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  1. Got another hour of work here in Uxbridge before hitting the road to head back down to Uckfield. MetOffice is suggesting the snow might beat me home...
  2. I did the direct access motorcycle course in December 2010. Failed my first test, having arrived at the test centre to be told that it would likely be cancelled due to snow on all their routes, only to have it confirmed as going ahead 5 minutes before due to go out. Promptly messed up pulling away from stationary on-road parking less than 5 minutes into the test. Anyway, on a more on-topic note: I've been AWOL over the summer (being a snow junky as an ex-pat Aussie) and it appears I've got a lot of catching up to do. Anyone able to point me at a thread or two (or just send me a PM if easier!) that discusses the new models (Para & FV3 in particular, any others?) I've been seeing mentioned, and what their advantages / disadvantages might be? In particular if any of them are expected to be more accurate during the winter months and/or more accurate for our wonderfully difficult to predict island.
  3. In my mind, the drivers need to be reminded they have mirrors and to use them. Raikkonen's excuse that it was all behind and that he had the green light so went is a cop out IMO. I know the teams and drivers are striving for every little split second they can shave off the pit times, because it can make a difference in the race, but that accident was entirely avoidable through a simple mirror check. I bet Kimi will be doing exactly that for the next few races.
  4. In other news ... as an Aussie I have to 'own' this. So: avatar change to the best p-taking photoshop I've seen in a while.
  5. Pretty sure Lehmann's been 100% on this one. Re: Smith, I think you're right on the picture that is emerging. Jim Maxwell seems to have been given an inside briefing, it's come out that the full extent of Smith's involvement in the "planning" of what went on was to turn a blind eye as he walked past Warner instructing Bancroft on what to do. Apparently Smith said to them as he walked past during the lunch break "What are you doing? I don't want to know what you're doing." He may have naively assumed they weren't actually going to do anything on the field and that his having spotted them would cause them to rethink. It's from International and Domestic (first class, big bash, etc). They are explicitly allowed to play club cricket, on the explicit guidance that they do so as part of "reconnecting" with the game at a grass roots level. I think the overall picture is growing that this was, indeed, an isolated incident. Any deeper digging into earlier "ball tampering" allegations risks opening a much, much bigger can of worms - David Richardson from the ICC has alluded to that in his most recent statement, where he mentions that the umpires have been turning a blind eye to a certain level of "we can accept that..." ball tampering from all teams for a long time. Absolutely agreed here. You can't fake that sort of deep emotion, unless you're also an Oscar winning actor who's spent years honing the art. Been expecting this. Langer will take over as interim coach, and probably favourite to get the permanent job too I suspect. Nope, I think his words can be taken on face value. He wasn't aware of the ball tampering. His guilt is over having allowed the culture to deteriorate to the point where this could happen, and (at least temporarily) ruin the careers of a couple of quality young cricketers.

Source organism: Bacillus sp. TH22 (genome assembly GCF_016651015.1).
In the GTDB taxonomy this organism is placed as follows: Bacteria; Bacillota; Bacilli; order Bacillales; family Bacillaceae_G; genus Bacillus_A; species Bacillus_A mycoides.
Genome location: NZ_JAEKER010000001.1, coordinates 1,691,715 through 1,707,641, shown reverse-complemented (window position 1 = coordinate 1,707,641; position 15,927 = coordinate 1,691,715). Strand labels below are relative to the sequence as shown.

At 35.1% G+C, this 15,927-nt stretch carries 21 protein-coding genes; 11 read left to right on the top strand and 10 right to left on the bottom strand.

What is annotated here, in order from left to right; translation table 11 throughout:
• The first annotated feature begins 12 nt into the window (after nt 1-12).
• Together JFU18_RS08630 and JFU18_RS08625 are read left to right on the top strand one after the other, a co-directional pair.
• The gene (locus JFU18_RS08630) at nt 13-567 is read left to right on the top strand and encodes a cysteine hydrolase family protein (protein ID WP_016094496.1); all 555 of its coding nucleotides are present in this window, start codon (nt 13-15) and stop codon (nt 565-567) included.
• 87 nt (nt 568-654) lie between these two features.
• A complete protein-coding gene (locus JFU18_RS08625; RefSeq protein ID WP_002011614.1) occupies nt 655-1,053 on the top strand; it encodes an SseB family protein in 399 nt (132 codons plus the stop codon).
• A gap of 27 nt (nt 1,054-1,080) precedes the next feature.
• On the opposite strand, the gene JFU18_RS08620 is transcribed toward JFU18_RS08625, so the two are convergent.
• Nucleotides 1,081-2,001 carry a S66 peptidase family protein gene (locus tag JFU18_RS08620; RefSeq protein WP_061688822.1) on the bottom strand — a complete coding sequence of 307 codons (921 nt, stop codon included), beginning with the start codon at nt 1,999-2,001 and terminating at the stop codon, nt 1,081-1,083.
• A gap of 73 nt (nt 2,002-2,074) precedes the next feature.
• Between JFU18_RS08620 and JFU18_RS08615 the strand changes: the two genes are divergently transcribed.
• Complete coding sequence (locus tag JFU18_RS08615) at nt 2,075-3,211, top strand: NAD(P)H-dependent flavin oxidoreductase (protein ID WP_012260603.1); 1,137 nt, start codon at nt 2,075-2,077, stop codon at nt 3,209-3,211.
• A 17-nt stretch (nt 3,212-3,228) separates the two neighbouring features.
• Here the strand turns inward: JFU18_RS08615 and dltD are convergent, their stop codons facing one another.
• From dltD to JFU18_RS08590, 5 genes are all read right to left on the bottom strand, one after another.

6. As things stand, I'd suggest Burnley is the "model" of what new teams coming into the Prem should aspire to, at least initially. What they've achieved since coming up, and seemingly without needing to over-spend, without creating issues within the player group, without ever seeming to panic if they hit a dry spell - it's the right way to go about things. I'm hopeful that Brighton are heading in a similar direction. We've got a good owner, we've got a solid-if-uninspiring player group where the sum is greater than the parts, and I think in Hughton we've got a manager who's learned from past efforts in the Prem and is so very, very keen to prove he can make it in the Prem and has a very supportive club behind him in that. Our first target has to be emulating Burnley's successes over the last few years, and then once firmly established I suspect the club has probably looked very closely at the Tottenham way of going about things. Keep the budget under control, accept that you'll have to build slowly, don't push too hard too fast - focus on making sure there's no nasty surprises around the corner and then take the opportunities when they arise. Lots of small steps, no attempts at making massive leaps.
  7. Actually, they've got more than that from what I've seen. They've got testimony from others who heard what he said, as well as testimony about how hard he went at the team during the tea break trying to get to the bottom of what was going on. From what I've seen I'm entirely satisfied that in this instance it's the truth (and I'm also starting to see comments through from independent sources who know Lehmann that are saying he's not the sort of bloke who'd be able to let Bancroft swing while he himself got away clean if he had indeed been involved).
  8. And it's exactly those folks I'm defending in my posts you responded to. Warner can go back to playing in the bush for all I care. He's not the sort of person I associate with the peak of Aussie cricket. Smith and Bancroft ... I hope that, one day, they can find their ways back into the team. Both have been monumentally stupid in this, but I firmly believe both of them will come out of these as better people.